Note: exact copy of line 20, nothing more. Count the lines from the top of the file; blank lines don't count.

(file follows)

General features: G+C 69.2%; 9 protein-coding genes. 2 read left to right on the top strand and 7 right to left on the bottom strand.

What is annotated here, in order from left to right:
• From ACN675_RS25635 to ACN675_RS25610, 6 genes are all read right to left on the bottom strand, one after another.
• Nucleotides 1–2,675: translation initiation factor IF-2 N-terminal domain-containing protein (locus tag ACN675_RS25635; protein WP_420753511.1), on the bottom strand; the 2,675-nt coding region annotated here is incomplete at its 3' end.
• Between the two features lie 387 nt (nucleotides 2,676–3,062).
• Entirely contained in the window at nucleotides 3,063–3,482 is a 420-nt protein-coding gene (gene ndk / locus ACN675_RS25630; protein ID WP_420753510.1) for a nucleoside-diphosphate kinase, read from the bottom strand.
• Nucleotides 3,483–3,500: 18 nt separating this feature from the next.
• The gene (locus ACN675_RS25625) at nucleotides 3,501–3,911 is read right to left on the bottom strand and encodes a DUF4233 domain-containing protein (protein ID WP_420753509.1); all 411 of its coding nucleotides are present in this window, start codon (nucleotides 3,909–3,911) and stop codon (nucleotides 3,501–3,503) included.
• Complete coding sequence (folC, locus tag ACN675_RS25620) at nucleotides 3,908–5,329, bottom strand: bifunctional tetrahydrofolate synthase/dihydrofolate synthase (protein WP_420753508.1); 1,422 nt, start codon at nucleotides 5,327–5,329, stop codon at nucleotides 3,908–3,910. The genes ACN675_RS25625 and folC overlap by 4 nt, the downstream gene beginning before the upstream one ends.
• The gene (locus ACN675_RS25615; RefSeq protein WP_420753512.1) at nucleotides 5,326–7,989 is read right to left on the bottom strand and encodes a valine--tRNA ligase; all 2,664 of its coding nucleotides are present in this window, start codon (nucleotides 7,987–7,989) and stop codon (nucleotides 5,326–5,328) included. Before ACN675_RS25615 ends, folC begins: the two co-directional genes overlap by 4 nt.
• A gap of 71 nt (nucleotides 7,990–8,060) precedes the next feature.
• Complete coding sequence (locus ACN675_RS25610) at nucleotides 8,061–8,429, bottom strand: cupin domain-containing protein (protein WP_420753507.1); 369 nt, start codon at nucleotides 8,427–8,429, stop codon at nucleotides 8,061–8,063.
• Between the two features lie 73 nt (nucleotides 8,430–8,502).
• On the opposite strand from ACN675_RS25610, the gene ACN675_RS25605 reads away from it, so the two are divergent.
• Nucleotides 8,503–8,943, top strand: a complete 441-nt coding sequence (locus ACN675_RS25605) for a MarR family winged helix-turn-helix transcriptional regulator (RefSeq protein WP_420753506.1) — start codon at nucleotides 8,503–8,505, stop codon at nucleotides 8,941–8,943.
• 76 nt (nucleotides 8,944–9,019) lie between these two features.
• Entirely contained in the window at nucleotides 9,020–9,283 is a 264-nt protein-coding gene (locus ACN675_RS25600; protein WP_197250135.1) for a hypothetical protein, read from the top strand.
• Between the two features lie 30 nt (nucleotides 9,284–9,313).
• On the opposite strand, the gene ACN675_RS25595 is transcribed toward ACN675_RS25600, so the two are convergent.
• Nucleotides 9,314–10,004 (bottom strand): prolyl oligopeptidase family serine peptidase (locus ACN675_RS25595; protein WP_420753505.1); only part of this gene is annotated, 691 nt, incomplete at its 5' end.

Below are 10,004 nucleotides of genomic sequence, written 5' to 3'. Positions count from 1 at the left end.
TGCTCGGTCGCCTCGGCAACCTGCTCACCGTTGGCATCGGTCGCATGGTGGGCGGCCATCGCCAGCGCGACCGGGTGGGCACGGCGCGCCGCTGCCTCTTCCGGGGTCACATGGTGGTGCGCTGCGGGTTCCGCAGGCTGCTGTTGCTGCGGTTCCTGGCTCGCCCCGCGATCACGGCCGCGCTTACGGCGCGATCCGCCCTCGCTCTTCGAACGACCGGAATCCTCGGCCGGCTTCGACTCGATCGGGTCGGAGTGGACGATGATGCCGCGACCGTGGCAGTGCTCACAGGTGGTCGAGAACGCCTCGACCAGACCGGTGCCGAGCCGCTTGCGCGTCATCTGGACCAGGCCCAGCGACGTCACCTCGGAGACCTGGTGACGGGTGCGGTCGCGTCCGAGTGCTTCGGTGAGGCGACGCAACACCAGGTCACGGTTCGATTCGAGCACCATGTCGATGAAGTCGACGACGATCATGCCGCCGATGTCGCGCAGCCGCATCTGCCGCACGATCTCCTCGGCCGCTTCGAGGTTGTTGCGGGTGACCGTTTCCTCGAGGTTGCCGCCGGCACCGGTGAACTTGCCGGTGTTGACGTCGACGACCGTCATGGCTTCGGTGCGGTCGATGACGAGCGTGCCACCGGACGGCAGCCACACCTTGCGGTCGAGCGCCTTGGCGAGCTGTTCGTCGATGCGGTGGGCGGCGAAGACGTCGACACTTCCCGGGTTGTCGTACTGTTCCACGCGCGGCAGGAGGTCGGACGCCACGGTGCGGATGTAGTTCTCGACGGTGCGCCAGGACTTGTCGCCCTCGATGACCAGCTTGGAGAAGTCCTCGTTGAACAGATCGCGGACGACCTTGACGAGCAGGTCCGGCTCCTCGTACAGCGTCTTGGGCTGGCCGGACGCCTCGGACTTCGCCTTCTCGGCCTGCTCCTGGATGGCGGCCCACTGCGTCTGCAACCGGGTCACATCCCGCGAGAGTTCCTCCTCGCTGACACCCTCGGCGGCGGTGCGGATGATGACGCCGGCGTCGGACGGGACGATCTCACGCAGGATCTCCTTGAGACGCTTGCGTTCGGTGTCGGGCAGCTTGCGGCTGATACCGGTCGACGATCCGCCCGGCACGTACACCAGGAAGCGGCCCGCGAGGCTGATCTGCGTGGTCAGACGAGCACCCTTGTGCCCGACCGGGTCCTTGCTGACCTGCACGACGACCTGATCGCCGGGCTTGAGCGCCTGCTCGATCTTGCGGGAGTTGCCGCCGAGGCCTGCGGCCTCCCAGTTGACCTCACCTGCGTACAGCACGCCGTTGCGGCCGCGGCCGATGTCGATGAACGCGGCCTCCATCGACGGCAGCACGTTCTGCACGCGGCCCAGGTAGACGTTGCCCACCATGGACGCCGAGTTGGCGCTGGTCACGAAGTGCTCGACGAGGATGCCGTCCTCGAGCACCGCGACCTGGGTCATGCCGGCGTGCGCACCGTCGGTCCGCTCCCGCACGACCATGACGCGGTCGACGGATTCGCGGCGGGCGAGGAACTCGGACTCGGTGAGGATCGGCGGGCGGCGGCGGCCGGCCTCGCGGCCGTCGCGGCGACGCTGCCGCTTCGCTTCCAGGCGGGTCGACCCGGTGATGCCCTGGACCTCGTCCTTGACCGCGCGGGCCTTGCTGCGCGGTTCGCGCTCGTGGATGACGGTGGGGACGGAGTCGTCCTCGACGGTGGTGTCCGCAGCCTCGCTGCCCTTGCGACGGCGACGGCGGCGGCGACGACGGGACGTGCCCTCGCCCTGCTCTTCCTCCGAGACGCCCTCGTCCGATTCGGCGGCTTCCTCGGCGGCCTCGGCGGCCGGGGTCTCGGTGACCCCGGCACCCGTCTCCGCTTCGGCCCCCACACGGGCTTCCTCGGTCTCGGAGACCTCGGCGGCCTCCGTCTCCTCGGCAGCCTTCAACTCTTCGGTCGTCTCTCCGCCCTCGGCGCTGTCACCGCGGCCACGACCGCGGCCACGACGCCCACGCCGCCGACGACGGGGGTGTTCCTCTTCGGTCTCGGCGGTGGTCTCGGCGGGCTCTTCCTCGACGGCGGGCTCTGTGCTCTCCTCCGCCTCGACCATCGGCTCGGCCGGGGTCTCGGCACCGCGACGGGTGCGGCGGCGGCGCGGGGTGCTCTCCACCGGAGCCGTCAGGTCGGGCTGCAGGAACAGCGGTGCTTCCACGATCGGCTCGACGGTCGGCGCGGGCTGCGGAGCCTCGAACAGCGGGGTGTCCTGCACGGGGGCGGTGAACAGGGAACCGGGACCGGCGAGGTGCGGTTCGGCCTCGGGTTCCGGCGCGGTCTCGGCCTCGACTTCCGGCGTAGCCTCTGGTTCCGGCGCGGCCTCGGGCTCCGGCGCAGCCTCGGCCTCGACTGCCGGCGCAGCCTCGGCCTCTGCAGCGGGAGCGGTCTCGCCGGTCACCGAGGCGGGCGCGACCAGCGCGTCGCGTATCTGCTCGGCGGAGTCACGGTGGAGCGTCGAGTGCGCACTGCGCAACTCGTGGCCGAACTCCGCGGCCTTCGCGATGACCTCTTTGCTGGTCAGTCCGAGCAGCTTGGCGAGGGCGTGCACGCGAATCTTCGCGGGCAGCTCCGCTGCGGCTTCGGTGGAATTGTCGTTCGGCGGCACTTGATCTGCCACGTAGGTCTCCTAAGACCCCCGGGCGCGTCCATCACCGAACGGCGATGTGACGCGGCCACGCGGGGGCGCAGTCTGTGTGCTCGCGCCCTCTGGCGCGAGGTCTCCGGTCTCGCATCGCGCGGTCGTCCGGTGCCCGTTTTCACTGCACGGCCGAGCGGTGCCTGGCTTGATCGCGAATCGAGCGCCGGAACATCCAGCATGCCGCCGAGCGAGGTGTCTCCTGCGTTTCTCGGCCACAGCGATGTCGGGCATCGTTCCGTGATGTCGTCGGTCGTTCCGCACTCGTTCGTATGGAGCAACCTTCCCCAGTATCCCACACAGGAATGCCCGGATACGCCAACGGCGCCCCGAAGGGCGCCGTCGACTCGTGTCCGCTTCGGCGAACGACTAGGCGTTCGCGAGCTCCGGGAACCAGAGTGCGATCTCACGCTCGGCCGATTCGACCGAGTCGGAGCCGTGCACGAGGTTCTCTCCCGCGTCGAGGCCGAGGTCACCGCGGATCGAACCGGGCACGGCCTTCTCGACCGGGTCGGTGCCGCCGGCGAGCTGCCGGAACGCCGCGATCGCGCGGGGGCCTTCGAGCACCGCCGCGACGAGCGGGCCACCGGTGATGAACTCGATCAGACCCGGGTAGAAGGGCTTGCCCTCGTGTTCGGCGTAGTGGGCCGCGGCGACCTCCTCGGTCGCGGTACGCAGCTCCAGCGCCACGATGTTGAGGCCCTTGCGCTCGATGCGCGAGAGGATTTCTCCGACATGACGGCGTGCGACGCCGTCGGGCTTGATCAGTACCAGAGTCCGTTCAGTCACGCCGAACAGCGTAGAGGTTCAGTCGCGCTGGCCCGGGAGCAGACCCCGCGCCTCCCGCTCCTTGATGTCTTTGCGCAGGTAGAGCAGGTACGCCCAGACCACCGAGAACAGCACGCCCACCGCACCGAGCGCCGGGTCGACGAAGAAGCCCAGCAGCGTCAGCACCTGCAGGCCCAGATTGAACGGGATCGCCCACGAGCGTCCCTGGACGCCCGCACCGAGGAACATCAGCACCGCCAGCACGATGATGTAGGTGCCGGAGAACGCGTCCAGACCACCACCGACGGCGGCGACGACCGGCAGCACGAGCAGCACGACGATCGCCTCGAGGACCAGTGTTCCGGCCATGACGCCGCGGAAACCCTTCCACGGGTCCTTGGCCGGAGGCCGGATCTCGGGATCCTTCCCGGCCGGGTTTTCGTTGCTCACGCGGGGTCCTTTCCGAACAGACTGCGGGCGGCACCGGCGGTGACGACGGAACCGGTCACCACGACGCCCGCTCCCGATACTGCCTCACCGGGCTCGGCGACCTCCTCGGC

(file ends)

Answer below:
• Nucleotides 9,314–10,004 (bottom strand): prolyl oligopeptidase family serine peptidase (locus ACN675_RS25595; protein WP_420753505.1); only part of this gene is annotated, 691 nt, incomplete at its 5' end.